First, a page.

Interesting. And you said this has the ability to mark and paint, or you can actually shoot a nail with whiskers into the ground?
Tom Yeshurun (02:44):
We've actually done the installation of physical stakes in the past. We no longer really offer that. But most of our customers, what they do is, they follow the machine and hammer the nail and the stakes right afterwards. So we basically show them where to do it. And the size of the spray paint is the same diameter as the pull of the survey. So the survey crew usually goes and basically puts that dent in the ground and the same side that's the spray paint. Or laser if you want to be even more precise because it literally just does a cross on the floor, and then you can put the nail right on it, or a stake as you choose.
So my next question was, when I was under the impression this was more of an active surveying tool, but really this kind of works in tandem with its drone counterparts. You may go out and actually do the survey itself with a drone. This is really a secondary unit that will come in and actually do your layout.
Tom Yeshurun (03:37):
It's funny that land surveying from the field has two tasks doing construction. To mark where to build and to measure what was built. During pre-construction and design, drones are great for seeing what's out there.
Tom Yeshurun (03:52):
And we're trying to help out the contractors to mark where to build. Actually, during construction, that's the biggest value. We actually started out with drones and pivoted to ground platform because it was way more efficient from an energy safety perspective versus drilling stakes with our drone.
So what kind of terrain can this thing handle? Because most contractors aren't going to want to go out there and spend a day leveling a site just so you can run this little rover over it. How does that work?
Tom Yeshurun (04:19):
So it's a four wheel drive system. We have five inch rack clearance and a 10 inch rack clearance models. And it can handle anything a buggy can. So we can surpass a lot of challenging terrain. We have different tire types actually right above me.
Oh wow. You got some nobby wheels too. Loving it.
Tom Yeshurun (04:37):
Yeah, that's Arizona terrain.
Tom Yeshurun (04:42):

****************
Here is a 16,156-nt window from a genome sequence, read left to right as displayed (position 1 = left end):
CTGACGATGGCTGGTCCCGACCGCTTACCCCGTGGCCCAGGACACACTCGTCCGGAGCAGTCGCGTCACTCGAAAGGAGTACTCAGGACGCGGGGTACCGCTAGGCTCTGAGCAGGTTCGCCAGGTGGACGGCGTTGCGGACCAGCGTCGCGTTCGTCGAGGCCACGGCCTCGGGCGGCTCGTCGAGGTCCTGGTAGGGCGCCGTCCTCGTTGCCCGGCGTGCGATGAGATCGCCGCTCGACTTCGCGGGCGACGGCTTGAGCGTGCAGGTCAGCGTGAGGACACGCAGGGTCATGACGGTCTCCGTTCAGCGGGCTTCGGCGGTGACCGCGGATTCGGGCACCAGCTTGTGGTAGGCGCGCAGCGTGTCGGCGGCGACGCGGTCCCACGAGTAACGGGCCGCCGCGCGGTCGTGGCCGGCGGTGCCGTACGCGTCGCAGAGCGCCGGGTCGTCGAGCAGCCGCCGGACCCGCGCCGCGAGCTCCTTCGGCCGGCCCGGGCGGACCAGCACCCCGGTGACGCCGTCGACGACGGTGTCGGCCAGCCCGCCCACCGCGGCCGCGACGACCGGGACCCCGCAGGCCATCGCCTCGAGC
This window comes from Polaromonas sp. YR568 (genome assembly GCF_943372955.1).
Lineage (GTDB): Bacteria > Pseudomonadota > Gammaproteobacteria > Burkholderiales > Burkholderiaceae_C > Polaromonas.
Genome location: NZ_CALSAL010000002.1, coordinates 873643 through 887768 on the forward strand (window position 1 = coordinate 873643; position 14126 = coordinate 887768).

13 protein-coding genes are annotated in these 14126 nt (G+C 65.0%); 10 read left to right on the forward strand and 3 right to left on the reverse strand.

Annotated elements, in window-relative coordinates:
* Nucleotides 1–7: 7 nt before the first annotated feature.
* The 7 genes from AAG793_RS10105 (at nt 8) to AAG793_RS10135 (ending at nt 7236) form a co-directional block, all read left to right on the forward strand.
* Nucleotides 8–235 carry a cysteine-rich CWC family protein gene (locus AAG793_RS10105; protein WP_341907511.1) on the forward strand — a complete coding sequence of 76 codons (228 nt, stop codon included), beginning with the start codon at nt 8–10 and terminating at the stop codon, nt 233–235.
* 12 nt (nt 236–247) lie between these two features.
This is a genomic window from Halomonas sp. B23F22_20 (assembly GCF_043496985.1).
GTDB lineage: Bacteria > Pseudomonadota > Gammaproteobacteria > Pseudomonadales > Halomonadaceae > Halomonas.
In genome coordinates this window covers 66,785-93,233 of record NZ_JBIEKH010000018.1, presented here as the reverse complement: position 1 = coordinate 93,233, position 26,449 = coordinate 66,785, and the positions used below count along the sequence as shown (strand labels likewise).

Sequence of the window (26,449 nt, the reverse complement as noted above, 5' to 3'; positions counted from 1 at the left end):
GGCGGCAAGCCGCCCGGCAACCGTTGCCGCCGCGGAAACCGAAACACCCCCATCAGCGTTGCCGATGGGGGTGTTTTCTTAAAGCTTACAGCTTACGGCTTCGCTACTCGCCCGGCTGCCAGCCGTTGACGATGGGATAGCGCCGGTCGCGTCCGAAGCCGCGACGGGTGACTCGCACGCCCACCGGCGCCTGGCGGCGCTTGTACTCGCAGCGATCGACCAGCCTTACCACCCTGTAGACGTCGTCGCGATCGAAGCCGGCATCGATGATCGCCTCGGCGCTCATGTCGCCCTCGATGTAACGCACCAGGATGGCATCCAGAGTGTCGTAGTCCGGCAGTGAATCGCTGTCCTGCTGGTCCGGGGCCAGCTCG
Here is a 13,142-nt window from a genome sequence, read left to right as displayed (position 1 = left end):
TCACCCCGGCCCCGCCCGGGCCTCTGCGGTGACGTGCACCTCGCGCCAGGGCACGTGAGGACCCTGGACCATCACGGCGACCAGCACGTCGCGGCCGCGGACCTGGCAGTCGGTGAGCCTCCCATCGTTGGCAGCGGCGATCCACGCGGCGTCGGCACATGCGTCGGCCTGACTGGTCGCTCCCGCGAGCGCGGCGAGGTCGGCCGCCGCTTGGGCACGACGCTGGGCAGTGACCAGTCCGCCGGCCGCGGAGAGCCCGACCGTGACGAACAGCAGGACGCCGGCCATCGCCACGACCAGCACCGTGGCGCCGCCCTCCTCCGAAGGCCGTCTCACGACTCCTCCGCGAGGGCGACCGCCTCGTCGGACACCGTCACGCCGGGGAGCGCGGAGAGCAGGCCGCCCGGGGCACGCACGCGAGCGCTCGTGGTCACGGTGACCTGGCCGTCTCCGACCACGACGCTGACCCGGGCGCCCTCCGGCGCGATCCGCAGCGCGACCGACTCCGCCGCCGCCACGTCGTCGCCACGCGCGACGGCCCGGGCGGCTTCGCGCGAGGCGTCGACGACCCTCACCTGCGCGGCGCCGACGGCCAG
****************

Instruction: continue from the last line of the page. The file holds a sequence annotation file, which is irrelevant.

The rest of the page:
And we have sand tires. We have mud tires, which are a bit wider. We have an all terrain tire, which is our typical one. And we also have road tires. We accommodate many tire types to handle these terrain. And from an inclination standpoint, it's a four wheel driver machine. It'll handle a 30 degree inclination. And it doesn't tamper with our accuracy at all because we have a very high end IMU in our system that takes into account the pitcher roll and ensures that our marking are precise.
So roughly, how much does this thing weigh? Is this something that one guy can comfortably take out and handle? Or do you really need a team of two to lift this thing out of a bed of a truck?
Tom Yeshurun (05:16):
So, you don't need anyone to lift it up. We recommend getting small rails and just drive it up.
Tom Yeshurun (05:22):
But two people could lift it up, especially in the base models, which it weighs about 70 pounds without batteries. And our more precise model is about 95 pounds without batteries. When I say that because battery's weigh about 20 pounds. You want that battery because you want to run it for a long time, so.
Absolutely. That was my next question, is what kind of run time do you get out of a battery that size? That's a good size battery.
Tom Yeshurun (07:01):
Five hours run time, and you do a hot swap so you're good for the whole day. So we give our customers two sets of batteries, and they can run it for the full workday and just swap it out during the lunch break.
And then you as an operator, are you interfacing with the machine through an iPad? What are you using to actually interface and tell this thing to go?
Tom Yeshurun (07:20):
That's a great question, and it has evolved through time.
Tom Yeshurun (07:24):